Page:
NEW DELHI: In a boost to India’s energy security efforts, the country’s ethanol distillation capacity will double by 2025, and ethanol blending with petrol (EBP) will help save foreign exchange of more than ₹30,000 crore, according to a top government official.
While briefing reporters on Tuesday, secretary, department of food and public distribution, Sudhanshu Pandey, said India will achieve 20% target for EBP. Prime Minister Narendra Modi recently said the target of 20% ethanol blended petrol has been preponed by five years to 2025.
This assumes significance given that every dollar increase in price of crude oil raises India’s import bill by ₹10,700 crore on an annualised basis. India spent $101.4 billion on crude oil imports in 2019-20 and $111.9 billion in 2018-19.
Also, around 5 crore sugarcane farmers and their families and 5 lakh workers associated with sugar mills and other ancillary activities will be benefitted, Pandey added according to a statement from consumer affairs, food and public distribution ministry.
This comes in the backdrop of protests by farmers against new farm laws. The government has been pushing for ethanol production with surplus sugar production depressing sugar prices and consequently increasing the dues of sugarcane farmers.
“Sugarcane farmers will get timely payment of sugarcane dues as the realization from sale of ethanol is much faster than sale of sugar,” the statement said, adding that “It may be noted that India is facing a situation of plenty with surplus sugar, leading to liquidity problem to sugar mills and delayed payments of cane dues. The Government is encouraging sugar mills to divert excess sugarcane to ethanol which is blended with petrol.”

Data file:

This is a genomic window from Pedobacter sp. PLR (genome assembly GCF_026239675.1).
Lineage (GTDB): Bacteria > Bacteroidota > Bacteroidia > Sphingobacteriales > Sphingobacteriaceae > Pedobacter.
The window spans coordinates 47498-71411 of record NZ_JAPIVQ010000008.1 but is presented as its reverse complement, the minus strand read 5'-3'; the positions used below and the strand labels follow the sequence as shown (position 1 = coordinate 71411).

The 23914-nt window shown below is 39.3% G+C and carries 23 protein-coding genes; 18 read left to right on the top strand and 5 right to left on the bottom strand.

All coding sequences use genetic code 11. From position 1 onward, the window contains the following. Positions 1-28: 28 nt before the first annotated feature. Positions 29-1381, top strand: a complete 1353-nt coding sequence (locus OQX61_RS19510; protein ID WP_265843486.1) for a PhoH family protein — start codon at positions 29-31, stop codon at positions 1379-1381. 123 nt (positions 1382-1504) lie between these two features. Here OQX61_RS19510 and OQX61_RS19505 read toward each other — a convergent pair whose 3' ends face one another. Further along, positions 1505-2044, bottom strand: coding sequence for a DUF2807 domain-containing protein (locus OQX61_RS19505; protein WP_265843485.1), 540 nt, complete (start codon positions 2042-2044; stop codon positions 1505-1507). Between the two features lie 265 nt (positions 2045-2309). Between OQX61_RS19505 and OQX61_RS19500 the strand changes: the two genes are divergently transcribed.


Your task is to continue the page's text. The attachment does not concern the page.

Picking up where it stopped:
The National Biofuel Policy 2018 had earlier envisaged an indicative target of 20% blending of ethanol with petrol and 5% blending of biodiesel with diesel by 2030. The blending percentage of ethanol with petrol has also gone up from 1.53% in 2013-14 to 8.5% in 2020-21.
“Pandey said in the next sugar season 2021-22, about 35 LMT of sugar is estimated to be diverted & by 2025 about 60 LMT of sugar is targeted to be diverted to ethanol, which would solve the problem of excess sugarcane/ sugar and would also help sugar mills in clearing cane price dues of farmers. Shri Pandey said that in the past three sugar seasons about Rs. 22,000 crore revenue was generated by sugar mills/ distilleries from sale of ethanol to OMCs,” the statement added.
Increased ethanol blending with fossil fuels will help reduce pollution and strengthen India’s resolve towards fulfilling commitments made at COP-21, the UN Climate Change Conference held in France in 2015.
“He further informed that due to upcoming investment of about ₹41,000 Crore in capacity addition / new distilleries, various new employment opportunities will be created in rural areas and strengthen the agricultural economy. Shri Pandey said this would save foreign exchange of more than ₹30,000 crore on account of crude oil import bill and would reduce dependence on imported fossil fuel thereby would help in achieving the goal of Atmanirbhar Bharat in petroleum sector,” the statement added.
India has an ethanol production capacity of 684 crore litre. For the targeted 20% blending of ethanol in petrol by 2030, the country will need a 1,000-crore litre capacity.
“He said that the production of fuel grade ethanol and its supply to OMCs has increased by 5 times from 2013-14 to 2018-19. In ESY 2018-19, we touched a historically high figure of about 189 crore litres thereby achieving 5% blending. It is expected that in current ethanol supply year 2020-21, more than 300 crore ltrs ethanol is likely to be supplied to OMCs to achieve 8 to 8.5 % blending levels. It is also likely that we would be achieving 10% blending target by 2022,” the statement said.
This comes in the backdrop of the Cabinet Committee on Economic Affairs (CCEA) in December approving a ₹8,460 crore modified scheme for extending interest subvention for those setting up standalone ethanol distilleries. The focus is for increasing India’s ethanol production capacity, with the scheme extended to those setting up distilleries using grain, molasses, dual feed, sugar beet, sweet sorghum, and cereals as a feedstock.
“Secretary, DFPD further briefed that till year 2014, ethanol distillation capacity of molasses-based distilleries was less than 200 crore litres. Supply of ethanol to OMCs was only 38 crore litres with blending levels of only 1.53 % in ethanol supply year (ESY) 2013-14. However, in past 6 years due to the policy changes made by the Government, the capacity of molasse- based distilleries have been doubled and are currently at 445 crore litres. Capacity of grain-based distilleries are presently about 258 crore litres,” the statement said.
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